What to do with therapy-resistant epilepsy – Katharina’s way

Katharina is now 14 ½ years old and has been epileptic since the age of three. In the beginning, the epileptic seizures manifested themselves at long intervals and were somewhat under control with medication. However, as she grew up, the seizures became more frequent and intense. Katharina also developed therapy resistance to all the medications we had tried. During this time we went to Prof. Dr. Martha Feucht at the AKH – General Hospital of Vienna.

At the age of 9 she got a vagus nerve stimulator implanted. This helped very well with the absences and also the seizures were less intense.

February 2020 was then really violent – 105 seizures in 10 days. She could not even seize anymore due to exhaustion. As soon as the effect of the emergency medication wore off, the next seizures came.

The medication was changed again – but it didn’t help – and we got an appointment with Prof. Dr. Feucht (AKH) and a neurosurgeon. We were advised to have a callosotomy – a cutting of the cerebral bar (only the front 2/3) that connects the two hemispheres of the brain. The purpose of cutting the corpus callosum (brain bar) is to prevent seizures from spreading from one half of the brain to the other. Prof. Dr. Feucht said that this would be the last option for Katharina to get a mitigation of the seizures.
The decision for this was not easy for us, because the possible complications would have been already very drastic for Katharina.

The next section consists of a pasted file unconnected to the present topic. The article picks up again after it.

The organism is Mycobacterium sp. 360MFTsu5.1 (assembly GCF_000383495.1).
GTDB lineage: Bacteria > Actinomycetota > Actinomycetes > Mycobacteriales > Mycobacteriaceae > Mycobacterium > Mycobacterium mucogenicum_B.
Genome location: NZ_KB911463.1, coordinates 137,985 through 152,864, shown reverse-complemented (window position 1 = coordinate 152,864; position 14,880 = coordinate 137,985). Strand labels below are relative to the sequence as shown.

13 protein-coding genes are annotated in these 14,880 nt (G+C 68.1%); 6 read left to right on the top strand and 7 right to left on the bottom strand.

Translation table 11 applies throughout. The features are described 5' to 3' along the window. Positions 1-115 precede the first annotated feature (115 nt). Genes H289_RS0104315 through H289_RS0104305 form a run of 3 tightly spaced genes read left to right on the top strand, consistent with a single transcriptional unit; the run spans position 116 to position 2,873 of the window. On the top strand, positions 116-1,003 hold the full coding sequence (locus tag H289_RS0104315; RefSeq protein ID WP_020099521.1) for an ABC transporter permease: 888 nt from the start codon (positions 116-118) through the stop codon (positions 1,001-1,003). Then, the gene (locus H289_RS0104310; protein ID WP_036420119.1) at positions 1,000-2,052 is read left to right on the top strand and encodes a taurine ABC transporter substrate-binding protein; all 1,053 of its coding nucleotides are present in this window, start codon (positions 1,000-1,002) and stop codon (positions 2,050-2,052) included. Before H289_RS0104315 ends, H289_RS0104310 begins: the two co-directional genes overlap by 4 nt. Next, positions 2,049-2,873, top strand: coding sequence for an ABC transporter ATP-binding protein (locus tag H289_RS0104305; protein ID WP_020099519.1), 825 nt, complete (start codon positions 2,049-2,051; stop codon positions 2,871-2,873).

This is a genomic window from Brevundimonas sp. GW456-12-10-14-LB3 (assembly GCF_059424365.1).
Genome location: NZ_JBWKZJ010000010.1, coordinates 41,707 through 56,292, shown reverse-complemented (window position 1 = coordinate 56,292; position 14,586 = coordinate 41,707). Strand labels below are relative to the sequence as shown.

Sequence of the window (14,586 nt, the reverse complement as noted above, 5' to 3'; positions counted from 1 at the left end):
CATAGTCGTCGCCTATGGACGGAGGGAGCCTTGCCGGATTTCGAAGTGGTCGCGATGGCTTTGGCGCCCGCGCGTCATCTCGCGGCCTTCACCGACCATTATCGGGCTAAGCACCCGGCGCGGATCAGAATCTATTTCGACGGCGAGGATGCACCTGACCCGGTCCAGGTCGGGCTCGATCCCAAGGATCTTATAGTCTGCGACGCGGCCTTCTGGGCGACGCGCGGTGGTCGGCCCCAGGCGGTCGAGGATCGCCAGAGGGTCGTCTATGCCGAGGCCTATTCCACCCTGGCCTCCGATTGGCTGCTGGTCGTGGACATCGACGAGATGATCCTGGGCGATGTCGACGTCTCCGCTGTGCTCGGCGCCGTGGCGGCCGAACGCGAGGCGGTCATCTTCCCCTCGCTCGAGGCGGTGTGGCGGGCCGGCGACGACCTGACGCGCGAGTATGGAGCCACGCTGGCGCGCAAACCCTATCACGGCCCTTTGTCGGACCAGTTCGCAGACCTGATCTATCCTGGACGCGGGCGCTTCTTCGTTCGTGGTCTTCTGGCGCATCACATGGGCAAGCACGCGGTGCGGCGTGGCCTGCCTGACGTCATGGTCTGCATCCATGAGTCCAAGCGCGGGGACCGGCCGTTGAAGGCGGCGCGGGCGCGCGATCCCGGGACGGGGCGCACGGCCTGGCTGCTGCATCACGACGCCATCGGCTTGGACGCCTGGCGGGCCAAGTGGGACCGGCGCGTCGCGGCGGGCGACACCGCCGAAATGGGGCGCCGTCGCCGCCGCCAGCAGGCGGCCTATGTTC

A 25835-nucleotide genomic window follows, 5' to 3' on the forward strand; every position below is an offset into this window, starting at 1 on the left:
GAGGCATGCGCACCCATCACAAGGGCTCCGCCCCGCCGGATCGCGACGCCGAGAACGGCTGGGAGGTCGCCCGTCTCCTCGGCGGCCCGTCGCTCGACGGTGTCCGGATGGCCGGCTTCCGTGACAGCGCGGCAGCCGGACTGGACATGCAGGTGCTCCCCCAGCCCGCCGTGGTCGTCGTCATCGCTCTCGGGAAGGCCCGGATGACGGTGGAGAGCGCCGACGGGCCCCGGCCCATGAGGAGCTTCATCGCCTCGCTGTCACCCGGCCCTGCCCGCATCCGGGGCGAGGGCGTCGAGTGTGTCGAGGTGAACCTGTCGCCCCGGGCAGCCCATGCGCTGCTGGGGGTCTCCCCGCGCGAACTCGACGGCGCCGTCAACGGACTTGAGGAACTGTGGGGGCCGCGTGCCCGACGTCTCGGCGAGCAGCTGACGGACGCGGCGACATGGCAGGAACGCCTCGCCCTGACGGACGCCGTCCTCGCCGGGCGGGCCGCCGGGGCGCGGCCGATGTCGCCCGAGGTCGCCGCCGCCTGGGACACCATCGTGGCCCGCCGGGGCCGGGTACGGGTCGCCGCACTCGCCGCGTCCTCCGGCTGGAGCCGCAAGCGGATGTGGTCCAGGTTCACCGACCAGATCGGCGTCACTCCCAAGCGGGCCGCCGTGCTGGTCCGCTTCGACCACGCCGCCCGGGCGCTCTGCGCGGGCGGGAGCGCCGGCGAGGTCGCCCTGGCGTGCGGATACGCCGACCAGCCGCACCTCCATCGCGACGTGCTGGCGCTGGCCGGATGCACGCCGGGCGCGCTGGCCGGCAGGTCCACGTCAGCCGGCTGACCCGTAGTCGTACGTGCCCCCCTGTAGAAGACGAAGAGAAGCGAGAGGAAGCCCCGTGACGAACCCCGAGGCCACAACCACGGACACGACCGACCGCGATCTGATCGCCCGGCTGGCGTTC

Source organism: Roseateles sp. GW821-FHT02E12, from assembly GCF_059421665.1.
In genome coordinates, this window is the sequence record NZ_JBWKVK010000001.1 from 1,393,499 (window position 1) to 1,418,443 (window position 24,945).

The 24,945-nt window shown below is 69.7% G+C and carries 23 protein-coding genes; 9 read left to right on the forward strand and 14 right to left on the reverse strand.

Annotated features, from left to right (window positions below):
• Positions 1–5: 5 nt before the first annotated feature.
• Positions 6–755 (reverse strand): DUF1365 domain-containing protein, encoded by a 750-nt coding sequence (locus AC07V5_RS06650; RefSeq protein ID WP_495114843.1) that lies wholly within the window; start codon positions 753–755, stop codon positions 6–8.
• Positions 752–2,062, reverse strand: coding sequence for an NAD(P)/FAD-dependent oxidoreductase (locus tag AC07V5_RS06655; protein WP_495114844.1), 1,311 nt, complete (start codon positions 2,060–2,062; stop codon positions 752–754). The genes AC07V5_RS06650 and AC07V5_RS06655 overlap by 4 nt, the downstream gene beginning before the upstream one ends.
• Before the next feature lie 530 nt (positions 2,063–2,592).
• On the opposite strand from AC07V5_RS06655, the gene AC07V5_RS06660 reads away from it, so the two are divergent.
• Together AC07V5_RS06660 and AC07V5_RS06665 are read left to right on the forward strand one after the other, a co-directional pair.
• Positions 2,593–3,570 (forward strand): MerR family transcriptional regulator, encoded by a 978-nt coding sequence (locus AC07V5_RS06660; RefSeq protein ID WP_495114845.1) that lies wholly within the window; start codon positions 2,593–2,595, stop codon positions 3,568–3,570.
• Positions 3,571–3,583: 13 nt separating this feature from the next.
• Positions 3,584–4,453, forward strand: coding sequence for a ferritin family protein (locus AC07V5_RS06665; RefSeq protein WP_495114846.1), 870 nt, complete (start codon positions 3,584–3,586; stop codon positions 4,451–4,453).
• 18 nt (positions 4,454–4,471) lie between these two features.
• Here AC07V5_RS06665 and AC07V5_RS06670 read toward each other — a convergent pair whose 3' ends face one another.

Then the preventive examinations began – several days of monitoring (hurray she also had some seizures during the recording), physiological control, Ergo control, speech therapy and a conversation with the psychologist regarding developmental status).

In January 2022 the time had come – Katharina was operated, according to the nurses of Dr. Mc Dreamy (do you know Grace Anatomy?). The operation lasted almost 5 hours. We were surprised that Katharina had so little hair shaved off.

On the seventh day, the staples were removed. Katharina did not make a single sound during the process. The surgeon was really gentle in removing the staples.

Katharina was amazing – she recovered so quickly from the surgery, was cheerful and no physiological side effects were apparent. She only had problems eating (chewing was visibly difficult for her or she did not recognize that something was in her mouth). In the meantime, however, this works better again.

The frequency of seizures has improved massively. She is still sensitive to the weather, but we are at a maximum of 12 seizures per month. These seizures now only occur on one side of the body, or sometimes the stupid seizure “moves” to the other side of the brain and she continues to seize on this side. During the seizure, the affected side of the face and the arm twitch – the legs no longer.

She rarely needs recovery sleep afterwards. She always looks puzzled and is apparently just wondering what happened again and continues to play, eat, …

At the end of February 2023 we had the annual control.

Natascha Handler, mom of Katharina

What to do with therapy-resistant epilepsy – Katharina’s way
Scroll to top